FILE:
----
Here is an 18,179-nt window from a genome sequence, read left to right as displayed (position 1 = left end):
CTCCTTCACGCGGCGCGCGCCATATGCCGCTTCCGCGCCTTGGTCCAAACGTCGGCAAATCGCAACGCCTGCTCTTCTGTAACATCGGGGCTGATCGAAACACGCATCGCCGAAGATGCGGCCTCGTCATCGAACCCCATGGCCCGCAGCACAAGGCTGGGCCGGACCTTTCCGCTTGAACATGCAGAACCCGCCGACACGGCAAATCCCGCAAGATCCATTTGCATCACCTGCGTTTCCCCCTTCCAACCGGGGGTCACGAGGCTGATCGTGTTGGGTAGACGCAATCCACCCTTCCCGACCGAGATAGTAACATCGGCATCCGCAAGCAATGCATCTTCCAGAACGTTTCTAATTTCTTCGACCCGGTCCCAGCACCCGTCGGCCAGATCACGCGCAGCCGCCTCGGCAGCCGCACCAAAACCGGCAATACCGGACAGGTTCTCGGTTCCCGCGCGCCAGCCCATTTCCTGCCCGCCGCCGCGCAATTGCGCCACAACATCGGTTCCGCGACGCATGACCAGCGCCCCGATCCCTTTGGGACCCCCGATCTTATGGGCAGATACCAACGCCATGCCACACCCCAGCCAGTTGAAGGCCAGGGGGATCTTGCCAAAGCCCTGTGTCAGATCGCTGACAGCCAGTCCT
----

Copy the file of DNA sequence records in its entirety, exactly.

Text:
Here is an 18,179-nt window from a genome sequence, read left to right as displayed (position 1 = left end):
CTCCTTCACGCGGCGCGCGCCATATGCCGCTTCCGCGCCTTGGTCCAAACGTCGGCAAATCGCAACGCCTGCTCTTCTGTAACATCGGGGCTGATCGAAACACGCATCGCCGAAGATGCGGCCTCGTCATCGAACCCCATGGCCCGCAGCACAAGGCTGGGCCGGACCTTTCCGCTTGAACATGCAGAACCCGCCGACACGGCAAATCCCGCAAGATCCATTTGCATCACCTGCGTTTCCCCCTTCCAACCGGGGGTCACGAGGCTGATCGTGTTGGGTAGACGCAATCCACCCTTCCCGACCGAGATAGTAACATCGGCATCCGCAAGCAATGCATCTTCCAGAACGTTTCTAATTTCTTCGACCCGGTCCCAGCACCCGTCGGCCAGATCACGCGCAGCCGCCTCGGCAGCCGCACCAAAACCGGCAATACCGGACAGGTTCTCGGTTCCCGCGCGCCAGCCCATTTCCTGCCCGCCGCCGCGCAATTGCGCCACAACATCGGTTCCGCGACGCATGACCAGCGCCCCGATCCCTTTGGGACCCCCGATCTTATGGGCAGATACCAACGCCATGCCACACCCCAGCCAGTTGAAGGCCAGGGGGATCTTGCCAAAGCCCTGTGTCAGATCGCTGACAGCCAGTCCT